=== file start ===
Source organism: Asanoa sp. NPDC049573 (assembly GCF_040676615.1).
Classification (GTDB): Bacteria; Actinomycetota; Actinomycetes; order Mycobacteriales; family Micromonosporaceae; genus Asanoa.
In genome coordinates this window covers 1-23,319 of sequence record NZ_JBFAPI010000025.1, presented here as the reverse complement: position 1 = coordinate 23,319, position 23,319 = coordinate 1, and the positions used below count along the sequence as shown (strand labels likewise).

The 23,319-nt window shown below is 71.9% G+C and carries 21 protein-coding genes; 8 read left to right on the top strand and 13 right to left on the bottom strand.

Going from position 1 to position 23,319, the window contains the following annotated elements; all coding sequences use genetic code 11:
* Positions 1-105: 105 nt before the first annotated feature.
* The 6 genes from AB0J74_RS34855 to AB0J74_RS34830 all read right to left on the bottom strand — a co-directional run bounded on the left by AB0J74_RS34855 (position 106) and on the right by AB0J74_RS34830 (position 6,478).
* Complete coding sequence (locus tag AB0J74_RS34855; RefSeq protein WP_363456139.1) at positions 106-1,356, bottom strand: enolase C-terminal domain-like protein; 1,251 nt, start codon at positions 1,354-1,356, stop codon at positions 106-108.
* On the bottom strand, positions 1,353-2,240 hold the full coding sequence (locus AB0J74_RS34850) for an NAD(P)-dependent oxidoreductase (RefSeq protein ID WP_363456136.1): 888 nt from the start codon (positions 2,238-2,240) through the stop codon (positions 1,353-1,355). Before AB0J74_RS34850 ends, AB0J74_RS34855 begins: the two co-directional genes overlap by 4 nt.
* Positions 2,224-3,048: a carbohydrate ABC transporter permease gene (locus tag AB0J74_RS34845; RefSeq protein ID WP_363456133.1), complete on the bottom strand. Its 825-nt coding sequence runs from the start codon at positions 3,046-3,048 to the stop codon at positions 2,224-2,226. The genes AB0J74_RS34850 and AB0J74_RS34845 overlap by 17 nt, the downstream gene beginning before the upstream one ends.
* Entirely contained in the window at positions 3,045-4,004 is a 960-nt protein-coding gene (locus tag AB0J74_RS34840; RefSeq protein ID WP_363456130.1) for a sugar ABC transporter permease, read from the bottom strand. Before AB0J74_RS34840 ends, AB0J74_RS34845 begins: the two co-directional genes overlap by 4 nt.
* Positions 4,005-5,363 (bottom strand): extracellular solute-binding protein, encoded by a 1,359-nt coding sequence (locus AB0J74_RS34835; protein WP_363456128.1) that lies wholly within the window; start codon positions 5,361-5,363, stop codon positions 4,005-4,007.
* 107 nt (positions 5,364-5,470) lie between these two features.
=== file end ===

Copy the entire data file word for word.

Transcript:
Source organism: Asanoa sp. NPDC049573 (assembly GCF_040676615.1).
Classification (GTDB): Bacteria; Actinomycetota; Actinomycetes; order Mycobacteriales; family Micromonosporaceae; genus Asanoa.
In genome coordinates this window covers 1-23,319 of sequence record NZ_JBFAPI010000025.1, presented here as the reverse complement: position 1 = coordinate 23,319, position 23,319 = coordinate 1, and the positions used below count along the sequence as shown (strand labels likewise).

The 23,319-nt window shown below is 71.9% G+C and carries 21 protein-coding genes; 8 read left to right on the top strand and 13 right to left on the bottom strand.

Going from position 1 to position 23,319, the window contains the following annotated elements; all coding sequences use genetic code 11:
* Positions 1-105: 105 nt before the first annotated feature.
* The 6 genes from AB0J74_RS34855 to AB0J74_RS34830 all read right to left on the bottom strand — a co-directional run bounded on the left by AB0J74_RS34855 (position 106) and on the right by AB0J74_RS34830 (position 6,478).
* Complete coding sequence (locus tag AB0J74_RS34855; RefSeq protein WP_363456139.1) at positions 106-1,356, bottom strand: enolase C-terminal domain-like protein; 1,251 nt, start codon at positions 1,354-1,356, stop codon at positions 106-108.
* On the bottom strand, positions 1,353-2,240 hold the full coding sequence (locus AB0J74_RS34850) for an NAD(P)-dependent oxidoreductase (RefSeq protein ID WP_363456136.1): 888 nt from the start codon (positions 2,238-2,240) through the stop codon (positions 1,353-1,355). Before AB0J74_RS34850 ends, AB0J74_RS34855 begins: the two co-directional genes overlap by 4 nt.
* Positions 2,224-3,048: a carbohydrate ABC transporter permease gene (locus tag AB0J74_RS34845; RefSeq protein ID WP_363456133.1), complete on the bottom strand. Its 825-nt coding sequence runs from the start codon at positions 3,046-3,048 to the stop codon at positions 2,224-2,226. The genes AB0J74_RS34850 and AB0J74_RS34845 overlap by 17 nt, the downstream gene beginning before the upstream one ends.
* Entirely contained in the window at positions 3,045-4,004 is a 960-nt protein-coding gene (locus tag AB0J74_RS34840; RefSeq protein ID WP_363456130.1) for a sugar ABC transporter permease, read from the bottom strand. Before AB0J74_RS34840 ends, AB0J74_RS34845 begins: the two co-directional genes overlap by 4 nt.
* Positions 4,005-5,363 (bottom strand): extracellular solute-binding protein, encoded by a 1,359-nt coding sequence (locus AB0J74_RS34835; protein WP_363456128.1) that lies wholly within the window; start codon positions 5,361-5,363, stop codon positions 4,005-4,007.
* 107 nt (positions 5,364-5,470) lie between these two features.